It seems that, like it or not, 2023 is the year that resets the bar for AAA developers. Just weeks after Larian Studios’ Baldur’s Gate III caused a minor uproar in the gaming community by being too big and too good, Starfield comes bursting out of the gate with a very similar trajectory. This game is absolutely enormous. Forget all the procedurally generated planets Bethesda has provided for intrepid explorers to stomp around on, the hand-crafted content is overwhelming all on its own. Dozens of individual mechanics all click and whir together to create an amazing space adventure simulator. And it is indeed just as good as we all hoped it would be.
The sheer amount of stuff to do in Starfield is mind boggling. Quests pop into your log just from walking through a city and overhearing snippets of conversation. Everywhere you go, new activities are springing up out of the ether. At one point, I was on a raggedy, sad little space station, and I decided to pop into the local store for a second to sell off some spare gear I had picked up along the way. Chatting with the weary guy behind the counter fired off an entire series of quests that I would have never seen otherwise, just because I wanted to unload some dead weight as I was walking by. It got to the point where I came to expect that every named NPC I encountered would eventually come into a play as either a quest giver or a supporting character in a later quest, and there are at least hundreds (maybe thousands) of named characters.
I want to be very clear here – I haven’t “beaten” Starfield, not by a long shot. I determined early on during the review period that I wasn’t even going to try to beat the main storyline before writing the review. It felt like a fool’s errand. I knew that I had enough time to either single-mindedly beat the main storyline, or actually play the game. So, I chose to get lost playing the game and see as much content as I could. This is the way I play Bethesda games; I completed every faction questline in Skyrim before I finally skated across the finish line. Sure, I played a number of story missions, but seeing the end of the story is the least interesting thing about these games to me.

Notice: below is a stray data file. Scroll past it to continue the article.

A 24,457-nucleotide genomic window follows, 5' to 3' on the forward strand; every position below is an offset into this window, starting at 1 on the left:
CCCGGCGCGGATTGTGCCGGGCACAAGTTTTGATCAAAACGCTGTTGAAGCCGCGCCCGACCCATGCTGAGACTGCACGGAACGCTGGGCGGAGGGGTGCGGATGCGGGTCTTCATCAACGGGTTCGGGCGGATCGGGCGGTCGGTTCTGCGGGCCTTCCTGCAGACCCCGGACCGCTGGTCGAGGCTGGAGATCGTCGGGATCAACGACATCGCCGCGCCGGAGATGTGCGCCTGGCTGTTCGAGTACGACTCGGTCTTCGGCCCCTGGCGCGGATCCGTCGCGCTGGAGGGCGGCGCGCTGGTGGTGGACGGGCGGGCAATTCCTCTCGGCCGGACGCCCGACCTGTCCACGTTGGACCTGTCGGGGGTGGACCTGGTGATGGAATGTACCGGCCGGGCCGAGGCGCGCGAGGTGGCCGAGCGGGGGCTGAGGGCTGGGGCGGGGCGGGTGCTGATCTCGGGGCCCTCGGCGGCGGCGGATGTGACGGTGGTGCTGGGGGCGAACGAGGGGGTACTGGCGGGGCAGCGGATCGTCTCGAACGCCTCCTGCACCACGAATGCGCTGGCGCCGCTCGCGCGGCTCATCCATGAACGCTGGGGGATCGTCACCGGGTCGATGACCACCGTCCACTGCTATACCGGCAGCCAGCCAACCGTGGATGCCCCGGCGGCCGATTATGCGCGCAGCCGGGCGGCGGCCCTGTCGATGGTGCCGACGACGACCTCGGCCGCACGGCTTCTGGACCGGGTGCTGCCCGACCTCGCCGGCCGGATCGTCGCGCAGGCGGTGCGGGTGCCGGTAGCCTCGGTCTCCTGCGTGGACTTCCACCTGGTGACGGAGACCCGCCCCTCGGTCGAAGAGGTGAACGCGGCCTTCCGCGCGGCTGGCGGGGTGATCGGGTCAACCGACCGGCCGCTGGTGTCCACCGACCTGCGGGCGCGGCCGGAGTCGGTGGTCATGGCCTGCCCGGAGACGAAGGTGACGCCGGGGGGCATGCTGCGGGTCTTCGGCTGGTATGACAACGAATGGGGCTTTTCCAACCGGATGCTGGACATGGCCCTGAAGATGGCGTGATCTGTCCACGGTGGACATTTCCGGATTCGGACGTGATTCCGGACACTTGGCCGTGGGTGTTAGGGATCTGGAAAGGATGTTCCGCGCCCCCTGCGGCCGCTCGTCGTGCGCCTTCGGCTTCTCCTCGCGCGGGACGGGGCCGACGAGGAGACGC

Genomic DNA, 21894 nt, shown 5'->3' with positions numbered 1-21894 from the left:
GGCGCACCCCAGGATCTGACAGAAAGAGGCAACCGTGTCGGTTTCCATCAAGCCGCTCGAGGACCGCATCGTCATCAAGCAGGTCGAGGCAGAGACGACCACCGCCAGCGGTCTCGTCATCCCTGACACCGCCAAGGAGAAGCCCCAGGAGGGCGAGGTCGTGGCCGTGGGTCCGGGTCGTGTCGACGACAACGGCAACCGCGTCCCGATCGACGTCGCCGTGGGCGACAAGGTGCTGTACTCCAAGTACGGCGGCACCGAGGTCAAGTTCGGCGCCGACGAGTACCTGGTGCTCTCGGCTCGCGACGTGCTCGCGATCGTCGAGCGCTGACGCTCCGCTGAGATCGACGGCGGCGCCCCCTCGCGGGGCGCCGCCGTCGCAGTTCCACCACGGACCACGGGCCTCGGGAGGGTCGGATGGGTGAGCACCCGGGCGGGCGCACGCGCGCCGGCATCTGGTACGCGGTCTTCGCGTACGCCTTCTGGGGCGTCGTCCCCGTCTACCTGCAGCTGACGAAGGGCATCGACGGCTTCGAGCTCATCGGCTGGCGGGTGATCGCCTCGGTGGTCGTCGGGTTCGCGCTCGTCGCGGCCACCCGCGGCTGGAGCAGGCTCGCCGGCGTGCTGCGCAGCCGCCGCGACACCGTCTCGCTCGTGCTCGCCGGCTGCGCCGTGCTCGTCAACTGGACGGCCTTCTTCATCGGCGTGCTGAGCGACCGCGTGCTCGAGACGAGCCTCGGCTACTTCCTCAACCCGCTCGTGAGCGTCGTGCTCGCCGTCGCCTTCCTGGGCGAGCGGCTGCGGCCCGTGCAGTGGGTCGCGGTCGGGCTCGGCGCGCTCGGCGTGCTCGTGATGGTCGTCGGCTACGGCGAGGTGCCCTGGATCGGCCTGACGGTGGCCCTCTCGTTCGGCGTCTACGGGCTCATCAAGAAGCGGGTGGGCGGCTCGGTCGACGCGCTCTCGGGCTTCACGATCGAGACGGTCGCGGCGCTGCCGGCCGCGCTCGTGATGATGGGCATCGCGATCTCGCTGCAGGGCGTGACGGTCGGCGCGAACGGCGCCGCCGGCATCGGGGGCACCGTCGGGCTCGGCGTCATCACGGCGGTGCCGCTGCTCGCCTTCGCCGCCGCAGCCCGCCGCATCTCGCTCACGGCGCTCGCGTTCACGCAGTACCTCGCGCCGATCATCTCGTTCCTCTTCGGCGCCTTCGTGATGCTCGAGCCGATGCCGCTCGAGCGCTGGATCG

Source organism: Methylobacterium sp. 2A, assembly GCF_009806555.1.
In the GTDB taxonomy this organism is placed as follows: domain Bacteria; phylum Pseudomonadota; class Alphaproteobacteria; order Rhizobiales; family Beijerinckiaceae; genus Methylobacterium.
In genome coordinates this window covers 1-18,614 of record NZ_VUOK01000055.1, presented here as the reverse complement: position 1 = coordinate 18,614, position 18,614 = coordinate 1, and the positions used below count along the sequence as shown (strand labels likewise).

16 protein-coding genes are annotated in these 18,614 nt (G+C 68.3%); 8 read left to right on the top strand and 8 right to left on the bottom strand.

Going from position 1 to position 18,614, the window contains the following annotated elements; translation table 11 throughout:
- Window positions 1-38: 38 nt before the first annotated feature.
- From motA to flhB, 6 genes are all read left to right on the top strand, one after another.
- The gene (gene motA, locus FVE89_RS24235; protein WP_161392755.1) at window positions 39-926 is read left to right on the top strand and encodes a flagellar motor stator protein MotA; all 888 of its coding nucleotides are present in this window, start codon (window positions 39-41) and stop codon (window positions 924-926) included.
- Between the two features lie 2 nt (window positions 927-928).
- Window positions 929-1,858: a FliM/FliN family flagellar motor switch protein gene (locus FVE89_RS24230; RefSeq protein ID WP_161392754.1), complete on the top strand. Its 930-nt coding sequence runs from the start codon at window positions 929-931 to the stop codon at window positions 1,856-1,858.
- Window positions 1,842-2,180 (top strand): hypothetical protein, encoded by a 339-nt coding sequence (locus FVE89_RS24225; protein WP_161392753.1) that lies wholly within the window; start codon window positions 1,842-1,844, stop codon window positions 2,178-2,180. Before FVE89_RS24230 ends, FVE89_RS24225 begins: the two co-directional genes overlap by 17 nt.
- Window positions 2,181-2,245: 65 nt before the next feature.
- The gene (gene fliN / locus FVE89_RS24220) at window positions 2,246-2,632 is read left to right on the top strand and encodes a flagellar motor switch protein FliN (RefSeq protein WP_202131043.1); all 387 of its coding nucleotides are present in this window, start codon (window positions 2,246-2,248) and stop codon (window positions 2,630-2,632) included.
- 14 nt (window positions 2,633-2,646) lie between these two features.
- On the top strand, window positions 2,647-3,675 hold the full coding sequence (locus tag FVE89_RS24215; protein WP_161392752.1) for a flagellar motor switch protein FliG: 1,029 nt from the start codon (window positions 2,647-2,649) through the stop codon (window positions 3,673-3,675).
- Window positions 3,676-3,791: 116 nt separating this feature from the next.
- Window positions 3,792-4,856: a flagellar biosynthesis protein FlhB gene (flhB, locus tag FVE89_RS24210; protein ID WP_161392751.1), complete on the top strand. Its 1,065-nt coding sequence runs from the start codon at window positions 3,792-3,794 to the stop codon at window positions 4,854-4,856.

So, what did I do instead? I completed two entire faction storylines – both of which are large, deep, and satisfying enough to shame the stories of entire other AAA titles. I played a companion questline to completion – I am now married to Sarah Morgan (I don’t think it’s going to work out; she’s a bit of a goody-goody, and she judges me whenever I want to do murders while being a bit of a psycho herself).
I’ve explored countless planets, completed a ton of resource surveys, and built out a few ships – one of which I’ve dubbed “The Trash Can”, because I use it strictly to dump all my excess crap on the floor. I own a few properties, though I’ve taken a very “successful man in his twenties” approach to the décor, meaning that they are mostly sitting empty except for a few knick-knacks. I’ve built up a pretty nice collection of legendary weapons and gear.
I’ve fought in numerous space battles, many of them several times, as engaging with other ships in orbit accounts for about 95% of my Starfield deaths so far. I’ve helped out some homies that were getting raided by pirates while trying to mine on Earth’s moon, and gazed longingly at the creepily discolored Earth below before finally deciding “Maybe later”.
I’ve solved mysteries, discovered enormous lost treasures, and steadfastly refused to take any lip from anyone while doing so. I’m currently negotiating a treaty between a long-lost generation ship that recently arrived at its destination planet after a 200 year journey, and the goofball tropical resort that has been occupying the space for the centuries the spacefarers were in transit. I’m having a blast with Starfield, in other words, and I have no intention of stopping.